Microsoft has officially stated that from now on, it will be removing the Nokia branding from its Lumia line of smartphone products. Earlier this year back in April, the tech giant had acquired Nokia's smartphone segment, but in the time since, Microsoft had retained the Nokia name particularly in its Lumia devices.
This time however, it appears that Microsoft is finally saying goodbye to the Nokia name for good. In the next few weeks or months, consumers should expect to see less and less of the Nokia name in future Lumia releases.
Indeed, the rebranding has already begun for some of the apps used for the Lumia smartphone. For instance, the Nokia Camera has now been renamed as Lumia Camera. The same goes for all social media accounts -- all Facebook, Twitter, and Instagram account names will accordingly be changed to Microsoft Lumia at this point.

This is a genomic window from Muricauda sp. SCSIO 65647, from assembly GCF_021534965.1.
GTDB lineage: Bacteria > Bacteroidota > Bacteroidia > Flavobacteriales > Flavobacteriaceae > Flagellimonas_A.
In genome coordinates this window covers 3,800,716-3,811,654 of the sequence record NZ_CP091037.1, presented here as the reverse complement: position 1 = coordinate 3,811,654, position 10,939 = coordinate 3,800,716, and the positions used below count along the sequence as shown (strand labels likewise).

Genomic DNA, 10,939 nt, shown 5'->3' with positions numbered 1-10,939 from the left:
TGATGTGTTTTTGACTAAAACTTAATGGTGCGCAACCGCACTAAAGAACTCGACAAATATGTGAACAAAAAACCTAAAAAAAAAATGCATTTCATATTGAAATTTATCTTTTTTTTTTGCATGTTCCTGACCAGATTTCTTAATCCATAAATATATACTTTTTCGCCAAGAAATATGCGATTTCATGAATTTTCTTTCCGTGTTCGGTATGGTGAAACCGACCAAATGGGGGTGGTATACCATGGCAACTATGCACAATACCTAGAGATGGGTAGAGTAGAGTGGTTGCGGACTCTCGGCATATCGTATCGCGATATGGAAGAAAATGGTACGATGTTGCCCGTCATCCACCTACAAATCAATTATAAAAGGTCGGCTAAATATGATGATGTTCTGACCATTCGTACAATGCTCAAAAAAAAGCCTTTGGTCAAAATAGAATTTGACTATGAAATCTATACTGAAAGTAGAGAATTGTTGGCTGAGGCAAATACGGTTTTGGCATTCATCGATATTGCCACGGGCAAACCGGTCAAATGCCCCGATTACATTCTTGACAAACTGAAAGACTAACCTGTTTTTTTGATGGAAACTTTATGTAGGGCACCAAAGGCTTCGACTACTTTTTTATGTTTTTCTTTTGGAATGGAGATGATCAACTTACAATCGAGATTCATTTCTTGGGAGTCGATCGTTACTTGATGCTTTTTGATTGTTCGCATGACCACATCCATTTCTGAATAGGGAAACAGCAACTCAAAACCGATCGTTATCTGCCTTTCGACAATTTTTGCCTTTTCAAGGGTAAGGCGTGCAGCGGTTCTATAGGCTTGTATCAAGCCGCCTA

Microsoft Senior Vice President of Marketing for Phones Tuula Rytila had revealed as much about the tech company's rebranding plans through the Nokia Conversations blog (which no doubt will be renamed as well very soon). Reports of the Nokia rebranding have been brewing for a while now, and with Microsoft's recent announcement, things are finally made official.
Naturally, the rebranding process will have a trickling effect. Local and global websites will have to adapt the Nokia-less renaming, and so will the packaging, promotions, and retailing materials.
Perhaps to further enforce the name change, Microsoft will be introducing its first Microsoft Lumia handset soon. It should join other past Lumia products previously tied with the Nokia brand, like the Lumia 730, the Lumia 735, the Lumia 830, and the Lumia 530.
Of course, some may have expected the rebranding to be inevitable after Microsoft's acquisition of the Finland-based phone maker last April. After all, retaining the Nokia name sometimes led to some awkward product naming, e.g. Nokia Lumia Windows Phone. Adapting the Microsoft Lumia branding does help in simplifying things, especially for the consumers' convenience.
Still, getting rid of the Nokia branding is not that simple. It should be noted that Nokia is still fairly popular in some regions in Europe, not to mention in Finland. It would be wise for Microsoft to take advantage of that, at least until newer Lumia smartphones become more established.
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